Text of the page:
BANKS' RESPONSE: Glory and thanks be to God for you, Gwen, a rose in

the garden of women. I pray that God prospers the likes of you profoundly with His

grace and mercy. This is a new day for America. God has worked a new and most

wondrous thing on this day. So let us rejoice and be glad in it. Then let us up and

be about our Father's business unless ever before. America needs women and

men of faith to change this country's way of government, its way of business, its

way of social, spiritual, physical and ecological management of our society and

planet. We must return integrity, competence and compassion to government so

that it will truly be the government of the people, by the people and for the people.

And then from every mountain top, we must not just let freedom ring but give it a

hand and ring freedom ourselves by the way we respect, love and help one

another. The American dreamed and schemed about by the most idealists of our

forefathers now awaits us to bring it into being. Now, America is blessing God by

making the right decisions to right herself and God in turn will bless America better

than ever.

Dear Lacey/Rev. Banks,

Somehow I felt, before looking at the signature, that it was a Banks writing this correspondence. I appreciate your remarks, sense your pain, and though a year behind you in school, I certainly remember and appreciate the manner in which you carried yourself while in high school. I also remember Henry Briscoe.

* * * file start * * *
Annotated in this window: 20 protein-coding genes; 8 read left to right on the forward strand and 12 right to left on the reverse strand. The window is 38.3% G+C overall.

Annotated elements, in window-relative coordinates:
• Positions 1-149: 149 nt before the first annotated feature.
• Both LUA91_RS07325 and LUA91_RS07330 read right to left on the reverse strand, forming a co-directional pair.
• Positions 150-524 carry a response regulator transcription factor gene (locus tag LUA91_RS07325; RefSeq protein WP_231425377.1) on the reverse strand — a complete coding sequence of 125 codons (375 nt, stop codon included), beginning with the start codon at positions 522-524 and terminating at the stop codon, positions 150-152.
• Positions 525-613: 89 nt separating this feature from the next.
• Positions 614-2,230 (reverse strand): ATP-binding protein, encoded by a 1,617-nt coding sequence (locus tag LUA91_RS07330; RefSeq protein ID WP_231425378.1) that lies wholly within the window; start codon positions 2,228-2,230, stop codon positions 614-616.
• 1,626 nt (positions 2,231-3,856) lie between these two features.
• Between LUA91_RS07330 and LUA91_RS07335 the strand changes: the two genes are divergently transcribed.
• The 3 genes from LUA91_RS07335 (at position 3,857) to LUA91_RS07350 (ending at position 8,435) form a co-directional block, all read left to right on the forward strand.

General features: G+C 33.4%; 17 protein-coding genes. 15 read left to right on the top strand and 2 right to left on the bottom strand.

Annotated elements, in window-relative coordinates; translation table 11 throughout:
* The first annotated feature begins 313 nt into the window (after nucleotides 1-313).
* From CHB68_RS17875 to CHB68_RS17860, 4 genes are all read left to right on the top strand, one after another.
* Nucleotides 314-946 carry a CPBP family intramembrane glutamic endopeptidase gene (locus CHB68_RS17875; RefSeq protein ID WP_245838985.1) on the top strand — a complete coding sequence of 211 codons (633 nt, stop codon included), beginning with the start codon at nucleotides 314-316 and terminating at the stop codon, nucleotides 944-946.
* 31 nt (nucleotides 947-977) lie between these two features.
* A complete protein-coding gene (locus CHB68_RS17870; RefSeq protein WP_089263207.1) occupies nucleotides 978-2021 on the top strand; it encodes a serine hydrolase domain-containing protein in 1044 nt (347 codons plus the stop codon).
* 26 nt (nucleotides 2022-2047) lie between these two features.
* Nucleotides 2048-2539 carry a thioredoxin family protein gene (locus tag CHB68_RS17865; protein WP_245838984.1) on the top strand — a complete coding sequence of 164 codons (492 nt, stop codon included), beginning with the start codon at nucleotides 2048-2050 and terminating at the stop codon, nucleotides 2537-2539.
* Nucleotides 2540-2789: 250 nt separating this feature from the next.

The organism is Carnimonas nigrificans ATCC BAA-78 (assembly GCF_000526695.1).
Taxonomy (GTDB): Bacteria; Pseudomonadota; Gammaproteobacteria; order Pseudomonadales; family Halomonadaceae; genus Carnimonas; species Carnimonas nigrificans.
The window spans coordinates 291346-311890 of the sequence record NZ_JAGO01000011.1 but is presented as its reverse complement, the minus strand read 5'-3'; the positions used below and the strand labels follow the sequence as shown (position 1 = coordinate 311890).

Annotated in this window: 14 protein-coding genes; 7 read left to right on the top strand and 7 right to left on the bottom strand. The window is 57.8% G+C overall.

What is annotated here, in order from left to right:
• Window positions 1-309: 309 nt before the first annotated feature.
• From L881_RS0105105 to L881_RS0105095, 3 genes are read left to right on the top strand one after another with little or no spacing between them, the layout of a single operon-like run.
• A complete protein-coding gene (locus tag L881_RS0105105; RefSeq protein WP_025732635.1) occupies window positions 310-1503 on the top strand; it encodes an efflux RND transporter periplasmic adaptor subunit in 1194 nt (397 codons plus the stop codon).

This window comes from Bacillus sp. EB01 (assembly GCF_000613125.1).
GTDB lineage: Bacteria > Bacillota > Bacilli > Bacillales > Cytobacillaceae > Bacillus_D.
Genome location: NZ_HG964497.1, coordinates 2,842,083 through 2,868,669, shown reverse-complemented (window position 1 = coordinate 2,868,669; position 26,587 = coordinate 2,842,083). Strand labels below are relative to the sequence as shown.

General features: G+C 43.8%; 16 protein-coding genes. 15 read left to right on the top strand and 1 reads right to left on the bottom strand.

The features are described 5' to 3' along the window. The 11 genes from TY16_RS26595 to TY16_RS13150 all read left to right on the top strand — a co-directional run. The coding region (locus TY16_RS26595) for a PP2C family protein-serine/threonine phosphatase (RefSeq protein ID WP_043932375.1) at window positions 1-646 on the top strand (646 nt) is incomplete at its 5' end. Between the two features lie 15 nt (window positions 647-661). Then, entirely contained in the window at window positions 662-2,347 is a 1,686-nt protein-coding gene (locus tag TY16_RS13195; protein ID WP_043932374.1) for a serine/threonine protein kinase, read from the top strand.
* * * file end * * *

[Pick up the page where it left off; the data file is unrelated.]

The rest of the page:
Many of the desriptions of your childhood run parallel with mine. Though a native of Kansas, I too was born into economic poverty, but somehow was unaware of it until many years later because we were so rich in love; had a strong Christian faith background; a family that "strongly" valued education, and one that encouraged us to give of our best and walk alone if necessary, for ultimately we would be victorious and successful, etc. Fortunately, we chose to embrace these teachings; and thus have been the recipients of God's immense blessings.

I, too, regret that Henry was unable to get the care that he needed which might have extended his life. However, I rejoice with you and his family that he was ready to meet our Maker. As both my parents are now deceased (my dad many years ago and my mom just recently), I am increasingly eternally grateful that they weathered the storm and maintained their convictions regardless of the cost. Though sadness is a part of the grieving process when those we love pass on, I am confident that you can look back and rejoice that you provided for Henry the type of friendship that few experience in the course of a lifetime. You, no doubt, were a major vehicle through whom God worked to enable Henry to keep dreaming and to realize some of his dreams. While he may or may not have realized some of the material things that some are privileged to experience, he has received the most significant and magnificent reward of all, eternal life. For "What shall it profit a man to gain the whole world and lose his own soul?"

May God bless you as you experience His healing power and minister to the Briscoe family. Please be reminded that your labor, Henry's, nor the labor of any of God's children is ever in vain. Be encouraged.

Joanne Foggs Wilkerson
Sumner Class of '62

P.S. If there is a fund to which we can contribute, please apprise.

BANKS' RESPONSE: Ahhhhh, Joanne, Joanne, Joanne of Sumner's

second best class ever behind the class of 1961. How sweet it is to get such a

wonderful comment from a member of one of Sumner's most celebrated classes

ever, one plush and lush with gifted students like yourself, Dr. Bertram Caruther, Dr.

Jessie Kirksey, Dr. Herman Watson, Dr. Adolphus Favors, Dr. Clarence Glasse, Dr.

Bettiejoyce Meador, Dr. Delores Strickland, Dr. Frances Bradley, Dr. Carolyn

Buford and Dr. Kay Kimbrough, Dr. Betty Maddox, Dr. Doretha Welch, Dr. Rose

Thierry, Dr. ......wait.....wait.....wait one minute, here! I think I'm getting carried